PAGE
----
The lapse on the part of successive governments in the past two decades is really condemnable. The Supreme Court should suo motu take up the matter regarding the unimaginable loss caused to our fighter fleet, as also the loss of human life, owing to the criminal neglect on the part of our political masters as also the bureaucracy.

K.K. SHARMA, Udhamgarh (Jagadhari)


Influx of inter-state migrants

APROPOS of the report “Ludhiana leads in slum concentration” (July 22), there is no way the influx of inter-state migrants into cities could be checked unless strict regulatory measures are adopted and the politicians are kept at bay. Some of the suggested measures to tackle the problem are:

(a) Regulate the entry of inter-state migrants strictly on the basis of job availability, as everyone seems to be running to Punjab in search of a goldmine. When the same is not found, they take to crime.

(b) An undertaking from the employer should be a pre-requisite for entry into the state.

(c) The right to vote should be in their respective states of domicile. This will check vote bank politics which is the main reason for mushrooming of slums. All Akali groups harped on this issue when not in power but they did nothing when they were in power.

(d) There should be no rehabilitation of slums by allotting alternative sites to the slum-dwellers. As far as possible, the employer should be responsible for providing accommodation to its employees.

(e) Several states have laws prohibiting non-domiciles to own property in their states, mainly to ward off Punjabis. Why can't Punjab have such a legislation to discourage the temptation of settling down for good?

(f) The existing migrant population should be screened and those not properly employed should be shown the door.

(g) Strict anti-encroachment security measures should be adopted to check the onset of slum/ unauthorised dwellings.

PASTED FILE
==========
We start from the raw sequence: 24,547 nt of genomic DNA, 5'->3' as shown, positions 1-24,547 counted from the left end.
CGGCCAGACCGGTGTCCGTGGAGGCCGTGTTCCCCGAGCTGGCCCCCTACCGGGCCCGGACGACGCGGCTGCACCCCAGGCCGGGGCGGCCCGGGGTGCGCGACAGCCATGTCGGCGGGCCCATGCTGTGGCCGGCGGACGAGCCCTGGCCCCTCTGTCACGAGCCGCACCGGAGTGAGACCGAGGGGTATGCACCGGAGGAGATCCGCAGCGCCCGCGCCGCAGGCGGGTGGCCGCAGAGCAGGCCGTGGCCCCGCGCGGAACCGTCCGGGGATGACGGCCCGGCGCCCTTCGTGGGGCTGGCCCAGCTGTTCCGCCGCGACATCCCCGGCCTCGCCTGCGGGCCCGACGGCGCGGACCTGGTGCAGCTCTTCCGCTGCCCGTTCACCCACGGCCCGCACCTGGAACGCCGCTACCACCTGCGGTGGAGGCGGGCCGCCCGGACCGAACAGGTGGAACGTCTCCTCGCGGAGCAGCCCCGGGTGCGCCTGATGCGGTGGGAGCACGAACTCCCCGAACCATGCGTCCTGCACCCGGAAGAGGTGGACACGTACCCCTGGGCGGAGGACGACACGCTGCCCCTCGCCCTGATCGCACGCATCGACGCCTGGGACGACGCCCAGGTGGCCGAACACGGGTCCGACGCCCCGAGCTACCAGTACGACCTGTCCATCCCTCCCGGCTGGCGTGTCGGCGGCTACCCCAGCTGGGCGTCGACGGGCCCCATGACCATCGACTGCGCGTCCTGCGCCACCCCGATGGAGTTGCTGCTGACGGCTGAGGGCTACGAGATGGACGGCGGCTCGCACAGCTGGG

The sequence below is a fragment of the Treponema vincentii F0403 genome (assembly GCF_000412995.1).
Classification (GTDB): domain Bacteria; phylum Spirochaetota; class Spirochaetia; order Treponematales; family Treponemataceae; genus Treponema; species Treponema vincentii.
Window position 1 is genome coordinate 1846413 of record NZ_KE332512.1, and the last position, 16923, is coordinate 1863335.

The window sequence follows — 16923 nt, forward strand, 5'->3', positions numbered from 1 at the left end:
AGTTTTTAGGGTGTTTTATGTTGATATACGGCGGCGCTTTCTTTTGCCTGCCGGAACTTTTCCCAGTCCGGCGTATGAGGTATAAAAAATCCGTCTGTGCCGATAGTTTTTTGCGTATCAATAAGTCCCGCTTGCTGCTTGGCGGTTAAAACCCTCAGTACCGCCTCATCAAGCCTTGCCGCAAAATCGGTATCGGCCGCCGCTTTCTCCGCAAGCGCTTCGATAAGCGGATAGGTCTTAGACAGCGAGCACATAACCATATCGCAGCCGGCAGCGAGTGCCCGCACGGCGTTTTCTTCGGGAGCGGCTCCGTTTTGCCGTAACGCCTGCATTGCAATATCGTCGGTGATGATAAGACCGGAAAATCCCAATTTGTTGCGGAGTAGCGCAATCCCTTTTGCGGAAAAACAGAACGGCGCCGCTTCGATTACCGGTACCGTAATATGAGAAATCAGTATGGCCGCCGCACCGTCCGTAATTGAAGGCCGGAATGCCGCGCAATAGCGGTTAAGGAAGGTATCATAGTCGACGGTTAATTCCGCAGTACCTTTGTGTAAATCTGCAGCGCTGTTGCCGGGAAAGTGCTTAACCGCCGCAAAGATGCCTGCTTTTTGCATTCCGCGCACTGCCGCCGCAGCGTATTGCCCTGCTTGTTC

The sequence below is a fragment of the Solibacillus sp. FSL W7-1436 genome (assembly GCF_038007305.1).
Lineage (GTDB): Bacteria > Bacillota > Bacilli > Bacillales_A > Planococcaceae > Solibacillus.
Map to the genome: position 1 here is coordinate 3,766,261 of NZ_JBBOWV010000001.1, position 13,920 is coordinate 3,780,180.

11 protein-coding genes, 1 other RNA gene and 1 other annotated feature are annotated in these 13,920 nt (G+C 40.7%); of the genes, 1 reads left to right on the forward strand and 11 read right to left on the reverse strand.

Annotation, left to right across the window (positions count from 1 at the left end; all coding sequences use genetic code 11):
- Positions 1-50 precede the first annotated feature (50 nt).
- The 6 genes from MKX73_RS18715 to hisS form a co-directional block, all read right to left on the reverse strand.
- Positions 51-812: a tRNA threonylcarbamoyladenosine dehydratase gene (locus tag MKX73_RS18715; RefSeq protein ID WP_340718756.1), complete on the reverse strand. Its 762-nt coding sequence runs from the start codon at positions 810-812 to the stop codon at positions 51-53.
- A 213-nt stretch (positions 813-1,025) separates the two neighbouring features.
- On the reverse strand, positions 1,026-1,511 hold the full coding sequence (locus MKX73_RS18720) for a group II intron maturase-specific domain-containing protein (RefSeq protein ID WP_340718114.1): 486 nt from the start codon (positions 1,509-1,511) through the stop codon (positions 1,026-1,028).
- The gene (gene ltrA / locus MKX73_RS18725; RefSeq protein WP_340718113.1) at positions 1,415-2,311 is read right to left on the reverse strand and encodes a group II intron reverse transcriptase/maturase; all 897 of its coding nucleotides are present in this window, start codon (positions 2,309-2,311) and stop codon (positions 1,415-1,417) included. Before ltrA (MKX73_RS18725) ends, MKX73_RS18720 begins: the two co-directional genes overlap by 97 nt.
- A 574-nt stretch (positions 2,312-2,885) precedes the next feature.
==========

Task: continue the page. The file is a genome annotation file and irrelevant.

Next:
The second type of influx into cities i.e, people shifting from smaller urban centres/villages, could only be stopped by improving the infrastructure facilities so that all the facilities of large urban centres are available to them either at their doorsteps or are within easy reach.

Lt-Col BHAGWANT SINGH (retd), SAS Nagar


Of harassed husbands

This has reference to the news-item "Coming to the rescue of harassed husbands” (July 26). A group of city lawyers have formed ‘Crime Against Husband Cell’ (CAHC) which will ensure complete protection of the fundamental rights of men. The organisation has felt that crimes against husbands have been increasing tremendously over the past few years.

In 1997, the battered husbands of Kolkata had formed “Pirito Purush Poti Parishad” (PPPP) and decided to take up cudgels to free themselves from the physical and mental agony heaped on them by their wives. They had demanded that divorce proceedings be simplified and a family court be opened. They also demanded that a new section be included in Section 498-A IPC to punish the wives if harassment was proved in the court.

That organisation had also extended the membership to the women. There is difference in both the organisations. One is made by the battered husbands and the other is helping their cause. “How to harass their husband and be happy” is a group in a foreign country. They find new techniques for harassment.

The CAHC says, “The object of amendment of any Act is public good and amendments in the law should be made so as to make it relevant to the needs of growing and changing society”.

M. L. GARG, Chandigarh